VR: Both the outgoing American president and the secretary of state placed blame disproportionately on Hamas. The incoming president has been silent so far. Hundreds of rockets from Hamas militants killed one Israeli over a period of six months. On a single day, Israeli bombing killed over three hundred Palestinians. That is how the equation always works out. More than one hundred tons of explosives have been dropped on an enclave crowded with 1.5 million people. If this is not terror, then what is?
Moreover, Israel launched its strikes against Gaza on a Saturday morning when the streets were crowded with shoppers. The targets were not the training camps of Hamas’s military wing but police stations. In attempting to destroy the entire administrative infrastructure in Gaza, Israel is alienating all those who want a moderate Palestinian state. Israel’s policies of blockade and shock-and-awe are ensuring greater support for Hamas, which is a political movement and not merely a guerilla army, just as the same approach strengthened Hezbollah’s status in Lebanon. This is exactly the wrong way to go about wooing Arabs away from supporting Hamas. Clearly, Israeli leaders are drunk with a sense of their military superiority but have little political acumen. They are experts at dealing with symptoms while ignoring causes.
TOJ: Finally, I want to ask you in a more personal way about Christian faithfulness. Would you please leave our readers with a few words about faithfulness, especially in our increasingly modern global context, by touching on your own personal convictions as your researched and wrote Subverting Global Myths?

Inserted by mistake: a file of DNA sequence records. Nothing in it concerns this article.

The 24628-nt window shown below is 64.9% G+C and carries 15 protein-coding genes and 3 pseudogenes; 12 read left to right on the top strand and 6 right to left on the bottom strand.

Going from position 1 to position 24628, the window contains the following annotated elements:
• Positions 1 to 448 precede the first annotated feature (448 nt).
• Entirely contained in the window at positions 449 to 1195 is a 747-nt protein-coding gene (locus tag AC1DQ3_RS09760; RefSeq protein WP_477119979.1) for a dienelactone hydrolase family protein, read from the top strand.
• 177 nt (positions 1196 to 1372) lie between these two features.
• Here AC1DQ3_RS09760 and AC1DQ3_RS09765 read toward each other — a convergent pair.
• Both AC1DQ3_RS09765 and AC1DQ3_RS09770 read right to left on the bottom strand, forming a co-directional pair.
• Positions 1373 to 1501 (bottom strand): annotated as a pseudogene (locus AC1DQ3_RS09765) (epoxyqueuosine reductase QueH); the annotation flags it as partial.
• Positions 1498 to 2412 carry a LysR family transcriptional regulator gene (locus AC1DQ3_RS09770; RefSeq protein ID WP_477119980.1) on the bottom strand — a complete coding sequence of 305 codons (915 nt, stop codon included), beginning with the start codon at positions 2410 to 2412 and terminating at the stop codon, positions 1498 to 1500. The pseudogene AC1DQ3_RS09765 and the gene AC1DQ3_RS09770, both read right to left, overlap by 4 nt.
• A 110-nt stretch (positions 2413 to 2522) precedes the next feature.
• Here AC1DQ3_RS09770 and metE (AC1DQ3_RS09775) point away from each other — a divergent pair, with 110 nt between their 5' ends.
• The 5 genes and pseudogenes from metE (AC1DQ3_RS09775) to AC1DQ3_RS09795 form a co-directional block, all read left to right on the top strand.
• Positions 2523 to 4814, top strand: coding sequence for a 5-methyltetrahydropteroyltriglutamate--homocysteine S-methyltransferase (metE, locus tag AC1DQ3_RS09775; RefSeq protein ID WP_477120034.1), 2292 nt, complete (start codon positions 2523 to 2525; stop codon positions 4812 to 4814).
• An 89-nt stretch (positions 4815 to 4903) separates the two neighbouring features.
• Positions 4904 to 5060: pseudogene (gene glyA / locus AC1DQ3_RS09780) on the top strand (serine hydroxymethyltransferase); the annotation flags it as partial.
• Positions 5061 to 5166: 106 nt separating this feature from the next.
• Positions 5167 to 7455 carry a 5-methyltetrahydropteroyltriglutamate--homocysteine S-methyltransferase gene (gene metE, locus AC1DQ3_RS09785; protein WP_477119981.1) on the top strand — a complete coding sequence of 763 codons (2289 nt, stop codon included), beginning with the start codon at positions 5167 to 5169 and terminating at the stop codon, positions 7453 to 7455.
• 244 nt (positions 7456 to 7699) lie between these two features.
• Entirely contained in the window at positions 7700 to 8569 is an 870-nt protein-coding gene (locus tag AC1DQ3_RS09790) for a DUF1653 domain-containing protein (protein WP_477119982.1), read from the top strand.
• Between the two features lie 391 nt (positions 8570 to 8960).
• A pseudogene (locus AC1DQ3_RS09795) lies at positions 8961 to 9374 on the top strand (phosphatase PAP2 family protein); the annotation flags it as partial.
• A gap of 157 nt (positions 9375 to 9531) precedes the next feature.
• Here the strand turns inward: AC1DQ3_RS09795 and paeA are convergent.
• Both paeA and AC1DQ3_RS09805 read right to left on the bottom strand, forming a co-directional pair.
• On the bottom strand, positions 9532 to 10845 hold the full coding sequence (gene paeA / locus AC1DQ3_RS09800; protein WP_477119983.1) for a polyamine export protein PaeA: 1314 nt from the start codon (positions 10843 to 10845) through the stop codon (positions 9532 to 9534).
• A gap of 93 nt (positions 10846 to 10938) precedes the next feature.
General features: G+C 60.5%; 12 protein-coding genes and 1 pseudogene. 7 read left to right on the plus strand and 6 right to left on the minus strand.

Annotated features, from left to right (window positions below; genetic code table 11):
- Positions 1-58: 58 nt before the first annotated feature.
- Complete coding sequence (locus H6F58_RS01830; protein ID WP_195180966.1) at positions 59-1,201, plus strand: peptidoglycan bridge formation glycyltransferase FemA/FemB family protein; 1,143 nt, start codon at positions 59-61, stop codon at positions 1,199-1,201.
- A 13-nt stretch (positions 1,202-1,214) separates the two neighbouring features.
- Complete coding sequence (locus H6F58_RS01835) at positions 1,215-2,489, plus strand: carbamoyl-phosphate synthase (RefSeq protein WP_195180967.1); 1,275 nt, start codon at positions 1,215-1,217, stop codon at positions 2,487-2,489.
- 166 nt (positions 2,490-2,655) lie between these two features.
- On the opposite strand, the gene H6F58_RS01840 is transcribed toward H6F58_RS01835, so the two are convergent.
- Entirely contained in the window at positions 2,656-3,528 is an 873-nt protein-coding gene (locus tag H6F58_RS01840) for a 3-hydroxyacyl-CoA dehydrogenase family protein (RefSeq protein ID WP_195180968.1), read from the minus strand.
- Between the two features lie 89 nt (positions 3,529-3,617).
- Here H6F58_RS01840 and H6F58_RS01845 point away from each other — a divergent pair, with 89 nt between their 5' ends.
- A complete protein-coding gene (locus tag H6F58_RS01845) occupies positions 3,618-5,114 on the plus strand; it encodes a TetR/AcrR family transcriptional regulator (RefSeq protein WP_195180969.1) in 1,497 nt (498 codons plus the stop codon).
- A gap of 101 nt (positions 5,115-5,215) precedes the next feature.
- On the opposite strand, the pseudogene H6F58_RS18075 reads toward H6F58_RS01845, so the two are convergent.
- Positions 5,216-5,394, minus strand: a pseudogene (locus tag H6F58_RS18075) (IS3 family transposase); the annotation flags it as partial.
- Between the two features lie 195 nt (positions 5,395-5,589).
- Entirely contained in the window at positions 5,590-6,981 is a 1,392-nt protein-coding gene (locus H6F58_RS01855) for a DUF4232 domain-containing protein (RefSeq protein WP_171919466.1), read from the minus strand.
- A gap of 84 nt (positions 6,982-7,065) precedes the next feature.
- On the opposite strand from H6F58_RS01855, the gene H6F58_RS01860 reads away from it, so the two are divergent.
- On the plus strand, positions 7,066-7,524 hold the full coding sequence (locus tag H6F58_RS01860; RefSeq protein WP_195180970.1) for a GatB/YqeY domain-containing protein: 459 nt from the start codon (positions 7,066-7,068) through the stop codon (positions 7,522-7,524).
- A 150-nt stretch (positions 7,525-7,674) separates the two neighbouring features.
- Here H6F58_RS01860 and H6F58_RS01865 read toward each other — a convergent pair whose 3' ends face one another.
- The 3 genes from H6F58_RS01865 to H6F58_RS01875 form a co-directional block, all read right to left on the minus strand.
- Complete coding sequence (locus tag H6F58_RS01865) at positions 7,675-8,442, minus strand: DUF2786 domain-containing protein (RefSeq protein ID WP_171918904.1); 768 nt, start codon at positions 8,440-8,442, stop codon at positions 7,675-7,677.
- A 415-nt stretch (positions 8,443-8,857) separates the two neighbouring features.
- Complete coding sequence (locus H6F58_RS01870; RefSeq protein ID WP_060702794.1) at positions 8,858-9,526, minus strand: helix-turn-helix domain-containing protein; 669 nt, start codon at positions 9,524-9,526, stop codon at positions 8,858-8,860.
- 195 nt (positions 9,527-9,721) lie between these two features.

VR: My fundamental conviction remains the absolute lordship of the crucified and risen Jesus Christ over every area of life. My second conviction is that we cannot bear credible witness to this truth without entering, imaginatively, into the pain of those who suffer the consequences of the worship of lords other than Jesus Christ. Such false lords—idols, ideologies—need to be unmasked in every age. I try to use my speaking and writing gifts to do that, but I find myself coveting other gifts—music, novel writing, filmmaking—which may be more effective in this present age. I have discovered that it is by embracing the suffering of others—in my case, remaining in a war-torn, poverty-stricken nation rather than seeking security in the rich West—that one is given insights and sensitivities that may elude others. Another conviction is that faithfulness to Christ requires constant openness to others, even our fiercest anti-Christian critics, to see how our own faith and lifestyle may themselves be redolent with idolatry. The biggest objections to Christians and Christianity are ethical, not intellectual. I have little time for the kind of apologetics that is divorced from ethics and political life.
1. Vinoth Ramachandra, Subverting Global Myths (Downers Grove, IL: InterVarsity Press, 2008), 52.
2. Ibid, 81.
3. Ibid, 125.